At least five people charged in the riot at the U.S. Capitol have chosen to defend themselves in court.
In doing so, they're brushing aside federal judges' repeated warnings about the risks of trying to navigate their high-stakes cases without a lawyer.
Self-representation is a bedrock right guaranteed by the Constitution, but it's also inspired the age-old adage that anyone who represents themselves has a fool for a client.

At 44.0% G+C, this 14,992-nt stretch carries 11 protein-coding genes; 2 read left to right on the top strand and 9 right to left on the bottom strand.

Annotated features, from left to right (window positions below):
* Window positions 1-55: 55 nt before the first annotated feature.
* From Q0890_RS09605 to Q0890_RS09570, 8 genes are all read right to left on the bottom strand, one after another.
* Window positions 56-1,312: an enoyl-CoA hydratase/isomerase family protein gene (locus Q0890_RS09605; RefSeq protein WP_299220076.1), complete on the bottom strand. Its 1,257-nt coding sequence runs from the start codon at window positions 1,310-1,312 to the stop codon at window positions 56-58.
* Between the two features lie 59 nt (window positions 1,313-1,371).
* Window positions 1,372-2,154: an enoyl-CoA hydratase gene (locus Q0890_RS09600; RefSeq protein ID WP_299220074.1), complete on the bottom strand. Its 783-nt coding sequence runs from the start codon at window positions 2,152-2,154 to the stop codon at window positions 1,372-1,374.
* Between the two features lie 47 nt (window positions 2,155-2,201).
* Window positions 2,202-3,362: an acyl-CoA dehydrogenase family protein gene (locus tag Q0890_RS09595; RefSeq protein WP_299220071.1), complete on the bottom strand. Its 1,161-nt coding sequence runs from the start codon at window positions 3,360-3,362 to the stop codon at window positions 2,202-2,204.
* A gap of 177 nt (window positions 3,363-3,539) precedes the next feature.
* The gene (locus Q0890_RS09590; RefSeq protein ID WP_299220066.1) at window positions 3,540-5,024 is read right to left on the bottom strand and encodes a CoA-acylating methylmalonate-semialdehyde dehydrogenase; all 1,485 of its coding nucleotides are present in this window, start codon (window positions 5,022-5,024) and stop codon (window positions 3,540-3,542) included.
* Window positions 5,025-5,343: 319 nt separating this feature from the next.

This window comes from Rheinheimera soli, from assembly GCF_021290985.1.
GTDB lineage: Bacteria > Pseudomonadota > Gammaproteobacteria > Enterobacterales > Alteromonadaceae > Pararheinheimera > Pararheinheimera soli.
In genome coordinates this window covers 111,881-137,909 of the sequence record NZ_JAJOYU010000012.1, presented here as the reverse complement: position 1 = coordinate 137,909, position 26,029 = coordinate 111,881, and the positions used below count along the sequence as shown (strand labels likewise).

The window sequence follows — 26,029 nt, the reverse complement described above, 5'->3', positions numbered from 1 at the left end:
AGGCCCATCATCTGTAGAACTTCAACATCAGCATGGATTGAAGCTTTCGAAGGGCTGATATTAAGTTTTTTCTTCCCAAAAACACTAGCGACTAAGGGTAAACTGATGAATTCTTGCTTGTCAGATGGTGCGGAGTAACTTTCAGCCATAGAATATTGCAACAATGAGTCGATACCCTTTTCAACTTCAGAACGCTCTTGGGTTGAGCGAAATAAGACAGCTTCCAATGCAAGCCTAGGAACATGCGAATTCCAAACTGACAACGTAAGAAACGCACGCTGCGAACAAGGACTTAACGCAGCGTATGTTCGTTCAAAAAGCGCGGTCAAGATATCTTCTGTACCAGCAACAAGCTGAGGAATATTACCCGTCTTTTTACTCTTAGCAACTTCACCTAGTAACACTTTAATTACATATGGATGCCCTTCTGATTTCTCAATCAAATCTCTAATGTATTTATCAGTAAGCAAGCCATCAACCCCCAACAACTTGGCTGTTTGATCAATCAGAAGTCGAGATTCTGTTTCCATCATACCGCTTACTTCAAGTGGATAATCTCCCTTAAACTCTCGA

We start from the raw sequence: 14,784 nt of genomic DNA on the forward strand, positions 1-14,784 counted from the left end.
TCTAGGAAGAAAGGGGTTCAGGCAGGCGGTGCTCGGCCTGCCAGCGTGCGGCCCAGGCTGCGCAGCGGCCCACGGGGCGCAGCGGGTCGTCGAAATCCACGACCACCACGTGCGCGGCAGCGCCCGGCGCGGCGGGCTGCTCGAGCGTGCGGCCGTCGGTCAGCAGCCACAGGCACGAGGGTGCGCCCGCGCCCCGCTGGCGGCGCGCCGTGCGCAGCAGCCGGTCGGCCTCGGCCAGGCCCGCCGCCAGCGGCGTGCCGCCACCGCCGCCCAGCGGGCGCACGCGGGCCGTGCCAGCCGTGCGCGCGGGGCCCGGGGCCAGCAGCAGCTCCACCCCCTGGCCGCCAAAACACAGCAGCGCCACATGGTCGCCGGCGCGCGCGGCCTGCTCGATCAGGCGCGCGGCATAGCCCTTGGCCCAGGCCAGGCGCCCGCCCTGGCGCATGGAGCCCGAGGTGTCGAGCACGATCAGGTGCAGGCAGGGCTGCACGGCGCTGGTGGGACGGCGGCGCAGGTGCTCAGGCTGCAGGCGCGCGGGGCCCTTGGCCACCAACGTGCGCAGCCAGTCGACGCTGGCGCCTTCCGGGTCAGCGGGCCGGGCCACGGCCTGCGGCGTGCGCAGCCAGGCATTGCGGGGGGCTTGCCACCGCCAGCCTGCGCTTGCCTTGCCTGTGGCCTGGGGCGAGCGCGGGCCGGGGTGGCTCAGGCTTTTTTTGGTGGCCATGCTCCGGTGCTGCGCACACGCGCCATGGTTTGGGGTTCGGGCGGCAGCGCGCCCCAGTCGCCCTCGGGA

The move by the defendants already has led to some curious legal maneuvers and awkward exchanges in court.
A self-represented New York man wants to bill the government for working on his own case, but a judge rejected that idea.